The Z10 is a good first step, but BlackBerry still has to fix its app problem

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BlackBerry 10 App Market

BlackBerry Angry Birds

BlackBerry, a.k.a., the Company Formerly Known as RIM, made good with its first two BlackBerry 10 smartphones on Wednesday. While the new devices are far from perfect, they will at the very least make long-suffering BlackBerry fans very happy and should provide a needed boost to a company in desperate need of growth. That said, BlackBerry still has a major problem that it will have to fix if it ever hopes to lure Android and iOS users away from their devices — it needs to improve the quality of apps that are available on its platform.

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BlackBerry has done its best to spin its app situation as a positive, touting the roughly 70,000 apps that will be available for BlackBerry 10 at its launch. This number sounds impressive until you realize that the vast majority of these apps are ported from Android or from the BlackBerry Playbook. Even worse for the company, earlier reviews have indicated that many of these apps don’t at all function well, especially since a good portion of them were ported over from Android 2.3 Gingerbread or earlier.

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This is obviously not a sustainable situation for BlackBerry in the long term, and to the company’s credit it did announce some very important apps that are being developed directly for the BlackBerry 10 platform, including Skype, WhatsApp and the Angry Birds franchise. But there is a glaring absence that should give pause to anyone feeling optimistic about the platform’s ability to attract top developers in the future: Instagram.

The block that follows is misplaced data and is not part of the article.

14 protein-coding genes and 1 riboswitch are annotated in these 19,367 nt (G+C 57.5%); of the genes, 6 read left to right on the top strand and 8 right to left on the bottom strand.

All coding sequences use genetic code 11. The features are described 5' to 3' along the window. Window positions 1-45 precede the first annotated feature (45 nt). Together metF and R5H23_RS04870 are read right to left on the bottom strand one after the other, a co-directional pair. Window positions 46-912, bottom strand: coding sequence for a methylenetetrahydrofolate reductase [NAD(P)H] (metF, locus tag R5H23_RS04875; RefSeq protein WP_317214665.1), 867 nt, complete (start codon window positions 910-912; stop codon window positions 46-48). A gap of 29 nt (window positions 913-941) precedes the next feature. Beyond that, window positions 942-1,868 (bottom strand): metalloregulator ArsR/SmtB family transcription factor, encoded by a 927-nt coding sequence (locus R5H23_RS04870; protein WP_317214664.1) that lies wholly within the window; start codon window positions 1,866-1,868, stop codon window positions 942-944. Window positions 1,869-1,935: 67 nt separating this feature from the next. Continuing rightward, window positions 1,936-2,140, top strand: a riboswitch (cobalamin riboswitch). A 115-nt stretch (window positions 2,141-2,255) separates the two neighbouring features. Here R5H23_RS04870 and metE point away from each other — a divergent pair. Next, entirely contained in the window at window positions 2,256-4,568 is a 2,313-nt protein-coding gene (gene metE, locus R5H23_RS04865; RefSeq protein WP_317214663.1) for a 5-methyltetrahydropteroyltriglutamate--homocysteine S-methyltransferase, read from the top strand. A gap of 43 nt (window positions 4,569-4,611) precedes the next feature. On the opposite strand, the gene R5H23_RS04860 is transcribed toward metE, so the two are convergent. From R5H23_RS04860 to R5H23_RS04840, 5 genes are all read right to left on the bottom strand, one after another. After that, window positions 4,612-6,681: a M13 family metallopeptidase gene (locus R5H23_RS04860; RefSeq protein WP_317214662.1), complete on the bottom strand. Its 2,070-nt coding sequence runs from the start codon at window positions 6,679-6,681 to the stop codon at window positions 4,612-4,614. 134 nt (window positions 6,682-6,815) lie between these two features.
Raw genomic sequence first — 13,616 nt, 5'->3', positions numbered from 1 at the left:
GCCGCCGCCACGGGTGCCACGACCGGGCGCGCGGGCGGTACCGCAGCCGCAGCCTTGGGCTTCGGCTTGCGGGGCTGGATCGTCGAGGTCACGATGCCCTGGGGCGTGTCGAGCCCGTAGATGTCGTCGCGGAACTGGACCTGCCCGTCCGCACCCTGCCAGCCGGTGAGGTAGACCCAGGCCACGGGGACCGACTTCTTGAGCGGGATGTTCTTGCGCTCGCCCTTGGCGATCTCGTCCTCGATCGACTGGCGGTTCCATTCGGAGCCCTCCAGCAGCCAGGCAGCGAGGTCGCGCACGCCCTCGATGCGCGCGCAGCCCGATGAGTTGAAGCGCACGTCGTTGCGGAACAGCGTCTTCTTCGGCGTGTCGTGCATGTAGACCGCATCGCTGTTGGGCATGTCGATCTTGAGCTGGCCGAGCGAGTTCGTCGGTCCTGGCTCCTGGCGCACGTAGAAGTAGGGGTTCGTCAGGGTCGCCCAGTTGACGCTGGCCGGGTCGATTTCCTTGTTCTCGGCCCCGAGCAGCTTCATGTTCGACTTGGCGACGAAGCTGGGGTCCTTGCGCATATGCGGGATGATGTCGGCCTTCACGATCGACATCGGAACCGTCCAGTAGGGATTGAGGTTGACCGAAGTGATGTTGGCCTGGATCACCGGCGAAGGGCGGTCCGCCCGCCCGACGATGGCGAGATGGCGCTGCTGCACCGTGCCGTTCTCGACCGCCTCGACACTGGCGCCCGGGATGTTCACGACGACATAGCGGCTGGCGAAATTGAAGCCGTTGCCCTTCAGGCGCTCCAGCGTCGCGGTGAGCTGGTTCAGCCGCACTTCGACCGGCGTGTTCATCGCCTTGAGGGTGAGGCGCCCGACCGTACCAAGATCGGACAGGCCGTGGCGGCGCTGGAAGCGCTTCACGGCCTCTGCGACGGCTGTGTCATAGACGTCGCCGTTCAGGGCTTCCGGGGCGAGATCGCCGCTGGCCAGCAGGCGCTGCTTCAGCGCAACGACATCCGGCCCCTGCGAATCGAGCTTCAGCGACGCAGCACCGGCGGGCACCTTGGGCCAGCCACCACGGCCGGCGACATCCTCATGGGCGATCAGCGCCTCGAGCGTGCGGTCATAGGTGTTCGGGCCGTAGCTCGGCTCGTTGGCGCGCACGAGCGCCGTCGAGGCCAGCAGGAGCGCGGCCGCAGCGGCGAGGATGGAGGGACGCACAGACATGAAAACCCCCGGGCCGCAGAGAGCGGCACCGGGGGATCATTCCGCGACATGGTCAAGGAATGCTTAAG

Yes, Instagram is just one app, but it’s also one of the most popular in the world and it’s owned by Facebook (FB), the social networking giant that BlackBerry supposedly has a close partnership with. If BlackBerry can’t convince one of its close partners to develop an app that’s ready in time for its big platform launch, then it really calls into question how much clout the company will have with smaller developers that may not have the resources to build for more than two platforms.

And BlackBerry’s ability to attract the smaller developers is crucial to its future success because we’ve all seen mobile apps that come out of nowhere on iOS and Android and suddenly take the world by storm. If BlackBerry is constantly rushing around trying to get upstart app developers to make native BlackBerry 10 apps months after those developers have hit it big on other platforms, it will put the company at a perpetual disadvantage. This is a problem that BlackBerry desperately needs to fix by the time its next smartphones roll out.


This article was originally published on BGR.com

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